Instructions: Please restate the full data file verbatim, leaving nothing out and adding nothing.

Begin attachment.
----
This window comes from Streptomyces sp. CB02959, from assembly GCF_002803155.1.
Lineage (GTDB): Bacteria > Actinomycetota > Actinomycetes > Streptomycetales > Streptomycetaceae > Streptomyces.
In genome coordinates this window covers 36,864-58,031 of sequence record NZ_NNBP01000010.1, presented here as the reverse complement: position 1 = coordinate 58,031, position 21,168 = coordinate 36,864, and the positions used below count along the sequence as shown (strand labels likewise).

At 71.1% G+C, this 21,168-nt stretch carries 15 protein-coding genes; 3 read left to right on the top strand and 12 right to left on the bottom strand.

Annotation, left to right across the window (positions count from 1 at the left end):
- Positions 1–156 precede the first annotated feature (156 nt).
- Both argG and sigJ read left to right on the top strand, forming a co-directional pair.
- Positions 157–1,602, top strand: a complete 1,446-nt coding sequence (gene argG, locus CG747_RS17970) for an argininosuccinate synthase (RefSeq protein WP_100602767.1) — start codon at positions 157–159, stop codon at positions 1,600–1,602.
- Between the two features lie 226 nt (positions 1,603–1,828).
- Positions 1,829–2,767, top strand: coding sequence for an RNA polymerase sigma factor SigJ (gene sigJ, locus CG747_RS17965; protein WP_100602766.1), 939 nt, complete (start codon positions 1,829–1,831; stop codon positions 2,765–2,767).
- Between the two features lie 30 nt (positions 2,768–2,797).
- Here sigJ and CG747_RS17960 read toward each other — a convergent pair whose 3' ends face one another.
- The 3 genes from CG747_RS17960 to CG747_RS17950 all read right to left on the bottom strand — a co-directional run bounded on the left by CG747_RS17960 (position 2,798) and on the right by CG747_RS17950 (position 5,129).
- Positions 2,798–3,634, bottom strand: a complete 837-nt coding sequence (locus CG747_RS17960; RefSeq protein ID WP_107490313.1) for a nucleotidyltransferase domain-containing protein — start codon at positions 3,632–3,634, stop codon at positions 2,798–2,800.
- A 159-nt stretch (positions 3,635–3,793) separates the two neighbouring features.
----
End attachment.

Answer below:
This window comes from Streptomyces sp. CB02959, from assembly GCF_002803155.1.
Lineage (GTDB): Bacteria > Actinomycetota > Actinomycetes > Streptomycetales > Streptomycetaceae > Streptomyces.
In genome coordinates this window covers 36,864-58,031 of sequence record NZ_NNBP01000010.1, presented here as the reverse complement: position 1 = coordinate 58,031, position 21,168 = coordinate 36,864, and the positions used below count along the sequence as shown (strand labels likewise).

At 71.1% G+C, this 21,168-nt stretch carries 15 protein-coding genes; 3 read left to right on the top strand and 12 right to left on the bottom strand.

Annotation, left to right across the window (positions count from 1 at the left end):
- Positions 1–156 precede the first annotated feature (156 nt).
- Both argG and sigJ read left to right on the top strand, forming a co-directional pair.
- Positions 157–1,602, top strand: a complete 1,446-nt coding sequence (gene argG, locus CG747_RS17970) for an argininosuccinate synthase (RefSeq protein WP_100602767.1) — start codon at positions 157–159, stop codon at positions 1,600–1,602.
- Between the two features lie 226 nt (positions 1,603–1,828).
- Positions 1,829–2,767, top strand: coding sequence for an RNA polymerase sigma factor SigJ (gene sigJ, locus CG747_RS17965; protein WP_100602766.1), 939 nt, complete (start codon positions 1,829–1,831; stop codon positions 2,765–2,767).
- Between the two features lie 30 nt (positions 2,768–2,797).
- Here sigJ and CG747_RS17960 read toward each other — a convergent pair whose 3' ends face one another.
- The 3 genes from CG747_RS17960 to CG747_RS17950 all read right to left on the bottom strand — a co-directional run bounded on the left by CG747_RS17960 (position 2,798) and on the right by CG747_RS17950 (position 5,129).
- Positions 2,798–3,634, bottom strand: a complete 837-nt coding sequence (locus CG747_RS17960; RefSeq protein ID WP_107490313.1) for a nucleotidyltransferase domain-containing protein — start codon at positions 3,632–3,634, stop codon at positions 2,798–2,800.
- A 159-nt stretch (positions 3,635–3,793) separates the two neighbouring features.